A Coconut “Sugarfree” Pie Tests Positive For Sugar
Your food may not be what it says it is. The state of Florida found, among many food label inaccuracies, that a Walmart Coconut Pie labeled as sugar free contained sugar. Based on the findings of lab tests, interviews with food testing experts and government reports, Walletpop.com reports that approximately one in four food labels tested is inaccurate. And guess which labels are most likely to be incorrect? Yes, you’re right- the ones for people with special dietary needs, like low sugar and low carb. Walletpop quotes Lisa Lillien, founder of Hungry-Girl.com, who says, “People depend on food labels to help them make choices. People expect those labels to be accurate.” I second that! Lillien continues,”Not having strict laws, and/or not having whatever laws are in place enforced can be a very dangerous thing.” Unfortunately, this is the current situation. Walletpop reveals that the US Food and Drug Administration’s enforcement of food label accuracy is almost nonexistent.
Below are highlights from the Government Accountability Office’s September 2008 report:
• The FDA does not have reliable data on the number of labels reviewed; the number of inspections, which include label reviews, has declined. For example, of the tens of thousands of foreign food firms in over 150 countries, just 96 were inspected by the FDA in 11 countries in fiscal year 2007—down from 211 inspections in 26 countries in 2001.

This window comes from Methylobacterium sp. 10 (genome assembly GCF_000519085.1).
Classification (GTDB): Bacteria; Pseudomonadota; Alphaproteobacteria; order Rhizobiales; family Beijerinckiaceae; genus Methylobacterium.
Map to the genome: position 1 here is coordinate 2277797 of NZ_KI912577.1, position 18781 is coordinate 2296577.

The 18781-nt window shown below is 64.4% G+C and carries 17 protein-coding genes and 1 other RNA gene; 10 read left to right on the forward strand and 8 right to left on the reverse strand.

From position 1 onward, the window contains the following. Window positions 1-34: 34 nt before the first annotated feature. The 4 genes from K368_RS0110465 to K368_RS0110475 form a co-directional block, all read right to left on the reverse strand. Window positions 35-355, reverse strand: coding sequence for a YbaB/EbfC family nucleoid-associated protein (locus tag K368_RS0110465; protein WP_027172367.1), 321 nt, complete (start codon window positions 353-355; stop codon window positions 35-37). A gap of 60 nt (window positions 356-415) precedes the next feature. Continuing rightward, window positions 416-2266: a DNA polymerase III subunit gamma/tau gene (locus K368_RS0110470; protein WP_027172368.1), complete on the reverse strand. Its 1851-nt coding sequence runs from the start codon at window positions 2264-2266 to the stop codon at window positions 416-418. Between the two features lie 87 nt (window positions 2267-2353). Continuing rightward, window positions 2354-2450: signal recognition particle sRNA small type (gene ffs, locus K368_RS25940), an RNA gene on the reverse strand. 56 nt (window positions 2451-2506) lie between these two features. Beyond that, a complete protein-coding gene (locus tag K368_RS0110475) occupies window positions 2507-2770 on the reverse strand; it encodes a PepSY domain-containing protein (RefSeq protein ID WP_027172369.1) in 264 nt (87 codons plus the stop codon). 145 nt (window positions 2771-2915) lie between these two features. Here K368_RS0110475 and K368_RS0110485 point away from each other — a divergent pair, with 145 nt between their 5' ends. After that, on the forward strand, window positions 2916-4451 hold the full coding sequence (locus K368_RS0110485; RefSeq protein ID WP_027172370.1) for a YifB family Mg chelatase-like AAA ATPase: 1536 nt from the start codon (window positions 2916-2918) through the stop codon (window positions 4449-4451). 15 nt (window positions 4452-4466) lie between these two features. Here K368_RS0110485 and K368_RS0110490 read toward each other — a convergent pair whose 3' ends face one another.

• The FDA’s testing for the accuracy of nutrition information on labels in 2000 through 2006 was limited. The FDA could not provide data for 2007.
• Although the number of food firms in the FDA’s jurisdiction has increased, the number of warning letters the FDA issued to firms that cited food labeling violations has held fairly steady.
• The FDA does not track the complete and timely correction of labeling violations or analyze these and other labeling oversight data in routine reports to inform managers’ decisions, or ensure the complete and timely posting of information on its Web site to inform the public.
The bottom line: If you don’t know what that long unreadable ingredient, E-polypapasmurfmonoglyceride #6242, listed on your sandwich bread label is, or how many grams of carbs it has, you shouldn’t feel uninformed and stupid; the FDA doesn’t know either. The best thing you can do is eat natural food whenever possible. An apple, a handful of raw almonds and a glass of filtered water might not be as much fun as an orange drink manufactured in China (that contains a whole 10% real fruit and 90% E-polypapasmurfmonogylceride #6424), but at least you can identify and account for what you’re putting in your mouth.
cross-posted on A Sweet Life
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